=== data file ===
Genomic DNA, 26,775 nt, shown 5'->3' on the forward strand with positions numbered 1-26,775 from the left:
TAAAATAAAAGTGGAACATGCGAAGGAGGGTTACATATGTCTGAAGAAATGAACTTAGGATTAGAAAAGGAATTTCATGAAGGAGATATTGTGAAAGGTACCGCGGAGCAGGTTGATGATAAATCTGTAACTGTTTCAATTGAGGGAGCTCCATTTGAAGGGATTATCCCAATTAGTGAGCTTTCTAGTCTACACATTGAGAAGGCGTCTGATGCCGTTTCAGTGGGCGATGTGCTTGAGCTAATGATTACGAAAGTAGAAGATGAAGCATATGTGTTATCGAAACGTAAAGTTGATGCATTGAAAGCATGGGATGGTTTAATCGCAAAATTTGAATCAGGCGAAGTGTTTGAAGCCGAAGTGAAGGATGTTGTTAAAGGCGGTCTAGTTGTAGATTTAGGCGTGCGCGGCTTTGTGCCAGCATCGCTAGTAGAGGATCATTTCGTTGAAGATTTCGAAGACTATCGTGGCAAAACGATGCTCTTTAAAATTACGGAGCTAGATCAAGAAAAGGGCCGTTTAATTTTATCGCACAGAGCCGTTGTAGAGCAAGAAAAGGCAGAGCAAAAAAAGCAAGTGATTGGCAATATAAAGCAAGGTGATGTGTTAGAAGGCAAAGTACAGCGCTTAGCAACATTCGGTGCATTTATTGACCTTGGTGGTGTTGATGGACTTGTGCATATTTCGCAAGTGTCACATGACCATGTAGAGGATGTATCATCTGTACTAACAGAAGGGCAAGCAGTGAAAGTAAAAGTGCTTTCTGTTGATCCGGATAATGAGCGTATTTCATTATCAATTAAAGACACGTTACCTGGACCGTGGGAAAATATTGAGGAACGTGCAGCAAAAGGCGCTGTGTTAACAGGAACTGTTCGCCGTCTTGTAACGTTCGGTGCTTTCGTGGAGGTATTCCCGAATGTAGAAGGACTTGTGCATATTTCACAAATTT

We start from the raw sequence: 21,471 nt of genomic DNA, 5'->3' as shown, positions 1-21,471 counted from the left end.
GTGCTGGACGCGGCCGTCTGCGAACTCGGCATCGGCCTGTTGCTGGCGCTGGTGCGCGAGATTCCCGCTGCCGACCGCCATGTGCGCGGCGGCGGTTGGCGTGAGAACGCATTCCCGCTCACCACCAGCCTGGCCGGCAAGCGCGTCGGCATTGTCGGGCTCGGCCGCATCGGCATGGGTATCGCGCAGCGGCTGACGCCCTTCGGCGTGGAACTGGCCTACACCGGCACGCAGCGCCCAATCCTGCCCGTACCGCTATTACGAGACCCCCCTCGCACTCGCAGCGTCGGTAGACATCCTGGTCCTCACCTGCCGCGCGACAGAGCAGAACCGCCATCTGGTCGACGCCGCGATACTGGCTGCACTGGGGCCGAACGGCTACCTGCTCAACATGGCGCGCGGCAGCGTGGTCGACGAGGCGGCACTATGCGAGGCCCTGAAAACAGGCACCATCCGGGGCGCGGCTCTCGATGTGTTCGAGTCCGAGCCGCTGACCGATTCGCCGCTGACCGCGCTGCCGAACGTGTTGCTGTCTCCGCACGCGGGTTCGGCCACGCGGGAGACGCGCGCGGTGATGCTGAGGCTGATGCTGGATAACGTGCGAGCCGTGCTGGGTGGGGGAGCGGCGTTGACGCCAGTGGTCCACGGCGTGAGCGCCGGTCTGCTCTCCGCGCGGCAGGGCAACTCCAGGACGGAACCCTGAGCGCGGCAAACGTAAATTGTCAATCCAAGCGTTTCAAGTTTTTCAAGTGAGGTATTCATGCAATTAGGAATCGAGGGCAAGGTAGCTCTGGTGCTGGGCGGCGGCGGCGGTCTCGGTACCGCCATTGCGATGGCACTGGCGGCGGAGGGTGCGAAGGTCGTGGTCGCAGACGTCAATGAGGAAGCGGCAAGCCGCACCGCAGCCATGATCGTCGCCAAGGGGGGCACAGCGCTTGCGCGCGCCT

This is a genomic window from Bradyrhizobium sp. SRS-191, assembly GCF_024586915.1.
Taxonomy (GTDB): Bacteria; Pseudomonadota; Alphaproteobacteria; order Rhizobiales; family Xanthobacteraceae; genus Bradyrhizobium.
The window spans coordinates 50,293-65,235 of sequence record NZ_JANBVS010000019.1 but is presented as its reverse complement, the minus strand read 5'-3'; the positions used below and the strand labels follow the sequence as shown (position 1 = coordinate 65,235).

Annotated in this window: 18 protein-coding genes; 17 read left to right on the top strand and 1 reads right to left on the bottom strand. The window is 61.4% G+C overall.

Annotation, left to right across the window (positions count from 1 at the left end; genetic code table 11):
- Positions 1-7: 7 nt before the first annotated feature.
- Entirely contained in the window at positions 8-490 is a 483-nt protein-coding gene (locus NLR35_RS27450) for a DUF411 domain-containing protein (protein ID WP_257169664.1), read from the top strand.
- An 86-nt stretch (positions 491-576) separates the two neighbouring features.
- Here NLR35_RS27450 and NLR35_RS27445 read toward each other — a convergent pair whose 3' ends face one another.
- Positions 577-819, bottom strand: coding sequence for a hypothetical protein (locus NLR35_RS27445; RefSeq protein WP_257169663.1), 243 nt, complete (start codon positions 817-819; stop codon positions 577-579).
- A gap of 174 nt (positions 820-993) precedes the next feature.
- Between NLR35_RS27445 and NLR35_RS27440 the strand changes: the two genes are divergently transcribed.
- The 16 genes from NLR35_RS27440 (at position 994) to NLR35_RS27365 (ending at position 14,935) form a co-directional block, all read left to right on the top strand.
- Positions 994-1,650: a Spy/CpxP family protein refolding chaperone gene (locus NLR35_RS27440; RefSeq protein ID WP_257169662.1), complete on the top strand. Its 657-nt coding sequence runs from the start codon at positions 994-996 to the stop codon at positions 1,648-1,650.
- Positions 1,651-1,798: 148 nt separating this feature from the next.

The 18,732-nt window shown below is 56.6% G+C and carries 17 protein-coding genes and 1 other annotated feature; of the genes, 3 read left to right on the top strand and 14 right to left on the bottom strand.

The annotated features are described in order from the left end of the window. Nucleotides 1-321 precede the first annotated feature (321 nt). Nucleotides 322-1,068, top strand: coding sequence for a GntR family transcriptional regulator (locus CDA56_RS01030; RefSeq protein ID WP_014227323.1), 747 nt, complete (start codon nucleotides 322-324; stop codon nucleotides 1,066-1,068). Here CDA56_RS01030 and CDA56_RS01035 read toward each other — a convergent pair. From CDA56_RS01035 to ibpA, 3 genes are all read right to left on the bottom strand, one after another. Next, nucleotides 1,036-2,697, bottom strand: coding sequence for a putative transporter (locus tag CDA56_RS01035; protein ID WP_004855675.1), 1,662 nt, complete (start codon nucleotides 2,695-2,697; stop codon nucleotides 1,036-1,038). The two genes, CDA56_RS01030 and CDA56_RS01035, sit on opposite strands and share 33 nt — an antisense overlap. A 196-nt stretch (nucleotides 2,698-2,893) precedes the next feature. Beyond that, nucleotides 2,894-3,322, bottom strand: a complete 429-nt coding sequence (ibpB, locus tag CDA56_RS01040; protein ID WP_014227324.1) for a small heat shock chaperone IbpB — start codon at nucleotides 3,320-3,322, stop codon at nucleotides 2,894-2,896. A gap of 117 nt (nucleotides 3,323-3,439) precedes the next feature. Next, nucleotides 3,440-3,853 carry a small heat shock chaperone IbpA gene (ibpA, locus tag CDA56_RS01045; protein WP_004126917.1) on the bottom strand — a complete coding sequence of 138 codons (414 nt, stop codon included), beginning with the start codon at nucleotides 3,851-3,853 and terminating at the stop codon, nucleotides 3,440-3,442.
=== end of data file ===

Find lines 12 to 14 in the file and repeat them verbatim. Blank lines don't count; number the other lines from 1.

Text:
- An 86-nt stretch (positions 491-576) separates the two neighbouring features.
- Here NLR35_RS27450 and NLR35_RS27445 read toward each other — a convergent pair whose 3' ends face one another.
- Positions 577-819, bottom strand: coding sequence for a hypothetical protein (locus NLR35_RS27445; RefSeq protein WP_257169663.1), 243 nt, complete (start codon positions 817-819; stop codon positions 577-579).